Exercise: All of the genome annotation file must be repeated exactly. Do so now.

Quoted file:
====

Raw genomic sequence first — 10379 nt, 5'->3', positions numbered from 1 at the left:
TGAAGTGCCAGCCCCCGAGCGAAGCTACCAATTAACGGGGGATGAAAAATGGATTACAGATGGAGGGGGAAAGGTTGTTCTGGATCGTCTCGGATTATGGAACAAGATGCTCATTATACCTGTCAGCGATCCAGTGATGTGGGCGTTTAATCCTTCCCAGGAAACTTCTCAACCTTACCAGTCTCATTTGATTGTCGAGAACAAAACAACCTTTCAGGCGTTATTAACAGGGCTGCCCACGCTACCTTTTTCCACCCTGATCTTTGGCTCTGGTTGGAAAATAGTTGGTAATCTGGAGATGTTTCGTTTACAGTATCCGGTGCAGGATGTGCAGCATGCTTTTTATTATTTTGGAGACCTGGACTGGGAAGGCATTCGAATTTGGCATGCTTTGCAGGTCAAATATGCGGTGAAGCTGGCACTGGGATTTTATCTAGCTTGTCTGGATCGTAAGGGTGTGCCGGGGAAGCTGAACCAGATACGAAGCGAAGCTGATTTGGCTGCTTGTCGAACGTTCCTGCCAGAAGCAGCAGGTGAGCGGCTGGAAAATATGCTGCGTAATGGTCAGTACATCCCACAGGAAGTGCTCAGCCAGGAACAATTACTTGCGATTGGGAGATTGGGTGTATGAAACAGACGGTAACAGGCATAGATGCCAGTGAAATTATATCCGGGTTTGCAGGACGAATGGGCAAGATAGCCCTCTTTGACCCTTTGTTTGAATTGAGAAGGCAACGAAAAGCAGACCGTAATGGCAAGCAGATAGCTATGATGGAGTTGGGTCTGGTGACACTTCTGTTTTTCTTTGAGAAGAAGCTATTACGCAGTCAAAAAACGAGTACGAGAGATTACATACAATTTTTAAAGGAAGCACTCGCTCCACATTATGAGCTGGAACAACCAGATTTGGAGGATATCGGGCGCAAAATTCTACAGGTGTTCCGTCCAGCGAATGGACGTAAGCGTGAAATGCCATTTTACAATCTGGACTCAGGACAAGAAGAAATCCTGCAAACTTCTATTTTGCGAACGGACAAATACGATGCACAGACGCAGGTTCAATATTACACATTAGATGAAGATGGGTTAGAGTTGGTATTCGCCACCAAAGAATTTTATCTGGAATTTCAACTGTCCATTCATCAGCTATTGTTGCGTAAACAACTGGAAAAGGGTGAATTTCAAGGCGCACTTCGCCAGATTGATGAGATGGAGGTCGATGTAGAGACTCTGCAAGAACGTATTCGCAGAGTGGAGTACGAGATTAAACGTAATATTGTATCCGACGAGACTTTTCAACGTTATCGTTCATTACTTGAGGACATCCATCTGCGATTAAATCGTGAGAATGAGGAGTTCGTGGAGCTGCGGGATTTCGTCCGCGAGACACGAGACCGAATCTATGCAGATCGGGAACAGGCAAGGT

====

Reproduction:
Raw genomic sequence first — 10379 nt, 5'->3', positions numbered from 1 at the left:
TGAAGTGCCAGCCCCCGAGCGAAGCTACCAATTAACGGGGGATGAAAAATGGATTACAGATGGAGGGGGAAAGGTTGTTCTGGATCGTCTCGGATTATGGAACAAGATGCTCATTATACCTGTCAGCGATCCAGTGATGTGGGCGTTTAATCCTTCCCAGGAAACTTCTCAACCTTACCAGTCTCATTTGATTGTCGAGAACAAAACAACCTTTCAGGCGTTATTAACAGGGCTGCCCACGCTACCTTTTTCCACCCTGATCTTTGGCTCTGGTTGGAAAATAGTTGGTAATCTGGAGATGTTTCGTTTACAGTATCCGGTGCAGGATGTGCAGCATGCTTTTTATTATTTTGGAGACCTGGACTGGGAAGGCATTCGAATTTGGCATGCTTTGCAGGTCAAATATGCGGTGAAGCTGGCACTGGGATTTTATCTAGCTTGTCTGGATCGTAAGGGTGTGCCGGGGAAGCTGAACCAGATACGAAGCGAAGCTGATTTGGCTGCTTGTCGAACGTTCCTGCCAGAAGCAGCAGGTGAGCGGCTGGAAAATATGCTGCGTAATGGTCAGTACATCCCACAGGAAGTGCTCAGCCAGGAACAATTACTTGCGATTGGGAGATTGGGTGTATGAAACAGACGGTAACAGGCATAGATGCCAGTGAAATTATATCCGGGTTTGCAGGACGAATGGGCAAGATAGCCCTCTTTGACCCTTTGTTTGAATTGAGAAGGCAACGAAAAGCAGACCGTAATGGCAAGCAGATAGCTATGATGGAGTTGGGTCTGGTGACACTTCTGTTTTTCTTTGAGAAGAAGCTATTACGCAGTCAAAAAACGAGTACGAGAGATTACATACAATTTTTAAAGGAAGCACTCGCTCCACATTATGAGCTGGAACAACCAGATTTGGAGGATATCGGGCGCAAAATTCTACAGGTGTTCCGTCCAGCGAATGGACGTAAGCGTGAAATGCCATTTTACAATCTGGACTCAGGACAAGAAGAAATCCTGCAAACTTCTATTTTGCGAACGGACAAATACGATGCACAGACGCAGGTTCAATATTACACATTAGATGAAGATGGGTTAGAGTTGGTATTCGCCACCAAAGAATTTTATCTGGAATTTCAACTGTCCATTCATCAGCTATTGTTGCGTAAACAACTGGAAAAGGGTGAATTTCAAGGCGCACTTCGCCAGATTGATGAGATGGAGGTCGATGTAGAGACTCTGCAAGAACGTATTCGCAGAGTGGAGTACGAGATTAAACGTAATATTGTATCCGACGAGACTTTTCAACGTTATCGTTCATTACTTGAGGACATCCATCTGCGATTAAATCGTGAGAATGAGGAGTTCGTGGAGCTGCGGGATTTCGTCCGCGAGACACGAGACCGAATCTATGCAGATCGGGAACAGGCAAGGT